Getting banks to look for illegal immigrants is reminiscent of the slave era in the US, writes Julia O’Connell Davidson
The prime minister happily invokes the history of transatlantic slavery when it comes to the measures she is implementing against what she calls “modern slavery”. But her ambition to create a “hostile environment” for irregular migrants (UK banks to check 70m bank accounts in search for illegal immigrants, 21 September) evokes rather different historical comparisons.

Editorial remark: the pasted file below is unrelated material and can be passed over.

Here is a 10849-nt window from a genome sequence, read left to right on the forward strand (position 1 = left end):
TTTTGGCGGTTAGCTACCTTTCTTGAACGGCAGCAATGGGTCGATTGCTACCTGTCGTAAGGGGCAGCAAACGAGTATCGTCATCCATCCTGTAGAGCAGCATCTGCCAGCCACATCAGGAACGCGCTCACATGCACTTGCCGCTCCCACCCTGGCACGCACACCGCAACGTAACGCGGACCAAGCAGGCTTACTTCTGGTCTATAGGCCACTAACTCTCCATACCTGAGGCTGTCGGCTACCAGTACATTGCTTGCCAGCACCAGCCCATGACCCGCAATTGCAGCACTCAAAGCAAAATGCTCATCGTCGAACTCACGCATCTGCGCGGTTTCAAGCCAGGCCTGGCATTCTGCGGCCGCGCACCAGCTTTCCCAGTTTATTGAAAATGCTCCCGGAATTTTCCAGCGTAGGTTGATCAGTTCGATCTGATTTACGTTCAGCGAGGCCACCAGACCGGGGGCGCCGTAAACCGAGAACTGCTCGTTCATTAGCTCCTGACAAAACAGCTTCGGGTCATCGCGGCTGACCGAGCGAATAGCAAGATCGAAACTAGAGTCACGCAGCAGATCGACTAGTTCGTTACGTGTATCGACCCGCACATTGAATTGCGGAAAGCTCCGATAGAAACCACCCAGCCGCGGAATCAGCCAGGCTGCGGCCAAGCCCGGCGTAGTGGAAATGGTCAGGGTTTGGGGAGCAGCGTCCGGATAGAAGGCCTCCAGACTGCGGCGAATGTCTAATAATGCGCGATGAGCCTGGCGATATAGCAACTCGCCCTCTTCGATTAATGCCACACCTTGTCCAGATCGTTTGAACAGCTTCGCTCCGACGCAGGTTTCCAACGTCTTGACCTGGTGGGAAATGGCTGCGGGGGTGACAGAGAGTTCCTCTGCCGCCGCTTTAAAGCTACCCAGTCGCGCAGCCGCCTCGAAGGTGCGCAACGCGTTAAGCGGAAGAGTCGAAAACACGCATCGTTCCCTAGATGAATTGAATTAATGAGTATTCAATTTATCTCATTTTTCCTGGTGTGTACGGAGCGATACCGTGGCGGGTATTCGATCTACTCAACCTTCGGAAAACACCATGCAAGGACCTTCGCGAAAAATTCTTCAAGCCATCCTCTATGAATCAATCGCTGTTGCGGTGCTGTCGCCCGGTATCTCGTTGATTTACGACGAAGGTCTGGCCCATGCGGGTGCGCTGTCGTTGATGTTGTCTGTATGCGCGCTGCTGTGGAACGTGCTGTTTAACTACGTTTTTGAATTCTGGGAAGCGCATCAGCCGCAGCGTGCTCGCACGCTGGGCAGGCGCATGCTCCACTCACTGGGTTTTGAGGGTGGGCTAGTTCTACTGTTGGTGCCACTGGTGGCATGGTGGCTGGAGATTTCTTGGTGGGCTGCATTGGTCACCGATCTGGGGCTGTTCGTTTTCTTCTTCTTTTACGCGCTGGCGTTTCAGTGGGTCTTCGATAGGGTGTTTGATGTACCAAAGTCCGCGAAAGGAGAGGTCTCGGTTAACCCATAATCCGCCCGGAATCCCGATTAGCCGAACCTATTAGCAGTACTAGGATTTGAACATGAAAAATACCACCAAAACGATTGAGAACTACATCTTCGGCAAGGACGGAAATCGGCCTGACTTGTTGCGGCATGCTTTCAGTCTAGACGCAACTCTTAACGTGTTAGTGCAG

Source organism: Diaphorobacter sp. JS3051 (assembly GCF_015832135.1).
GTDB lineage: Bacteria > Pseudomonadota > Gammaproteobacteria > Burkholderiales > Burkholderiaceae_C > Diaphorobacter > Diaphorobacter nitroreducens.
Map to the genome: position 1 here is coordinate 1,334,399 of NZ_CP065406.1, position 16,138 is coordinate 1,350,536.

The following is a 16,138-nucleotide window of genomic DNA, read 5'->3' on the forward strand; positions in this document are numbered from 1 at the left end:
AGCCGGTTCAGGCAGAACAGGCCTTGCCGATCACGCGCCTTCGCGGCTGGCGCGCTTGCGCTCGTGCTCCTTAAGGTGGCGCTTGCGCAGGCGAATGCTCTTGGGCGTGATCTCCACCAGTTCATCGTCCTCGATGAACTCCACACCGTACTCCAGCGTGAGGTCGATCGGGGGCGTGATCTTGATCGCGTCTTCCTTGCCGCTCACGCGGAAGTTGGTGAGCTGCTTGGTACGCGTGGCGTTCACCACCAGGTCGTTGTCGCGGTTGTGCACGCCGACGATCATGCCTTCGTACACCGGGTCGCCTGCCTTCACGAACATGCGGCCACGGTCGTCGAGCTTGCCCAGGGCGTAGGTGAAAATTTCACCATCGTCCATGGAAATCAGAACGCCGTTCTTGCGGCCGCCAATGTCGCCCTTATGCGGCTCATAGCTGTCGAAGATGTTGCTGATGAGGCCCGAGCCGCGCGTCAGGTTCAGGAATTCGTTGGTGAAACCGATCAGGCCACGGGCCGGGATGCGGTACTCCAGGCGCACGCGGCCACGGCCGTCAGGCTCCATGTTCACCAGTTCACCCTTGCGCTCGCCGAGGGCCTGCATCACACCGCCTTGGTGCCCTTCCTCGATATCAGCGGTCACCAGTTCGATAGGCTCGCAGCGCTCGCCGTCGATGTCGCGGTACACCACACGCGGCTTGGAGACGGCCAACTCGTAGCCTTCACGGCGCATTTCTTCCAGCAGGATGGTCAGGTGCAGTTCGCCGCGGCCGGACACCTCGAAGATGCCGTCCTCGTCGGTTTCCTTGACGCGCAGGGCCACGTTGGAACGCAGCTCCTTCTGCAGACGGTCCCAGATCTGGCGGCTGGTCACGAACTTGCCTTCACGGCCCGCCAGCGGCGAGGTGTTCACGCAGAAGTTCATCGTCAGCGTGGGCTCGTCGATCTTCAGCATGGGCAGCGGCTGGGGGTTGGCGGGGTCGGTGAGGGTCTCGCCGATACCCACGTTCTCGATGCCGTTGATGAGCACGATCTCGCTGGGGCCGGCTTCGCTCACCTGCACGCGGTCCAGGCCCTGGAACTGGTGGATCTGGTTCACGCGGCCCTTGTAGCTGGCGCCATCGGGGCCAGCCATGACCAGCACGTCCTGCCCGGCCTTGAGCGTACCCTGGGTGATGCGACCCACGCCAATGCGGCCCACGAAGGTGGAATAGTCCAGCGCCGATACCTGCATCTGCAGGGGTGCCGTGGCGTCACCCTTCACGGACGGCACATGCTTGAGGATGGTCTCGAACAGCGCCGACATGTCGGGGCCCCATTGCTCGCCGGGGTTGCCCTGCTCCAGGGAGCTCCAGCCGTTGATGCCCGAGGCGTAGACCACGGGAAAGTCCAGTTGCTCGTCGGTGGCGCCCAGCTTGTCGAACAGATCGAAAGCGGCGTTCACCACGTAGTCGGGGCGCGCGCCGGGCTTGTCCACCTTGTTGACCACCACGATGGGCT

The constitutions drawn up by “free” northern states in America such as Ohio and Illinois in the early 19th century, for example, may have prevented slavery, but their white architects were at pains to discourage fugitive slaves from southern states from seeking refuge there. They crafted legislation requiring black people with free status to register with their county of residence and carry proof of freedom. Residents who harboured runaway slaves were criminalised, and to assist southern slave owners seeking to recapture runaway slaves, there were laws mandating employers and schools to verify certificates of freedom of all persons racialised as black. Had it been the norm for people to have bank accounts, banks would doubtlessly have been required to police their customers.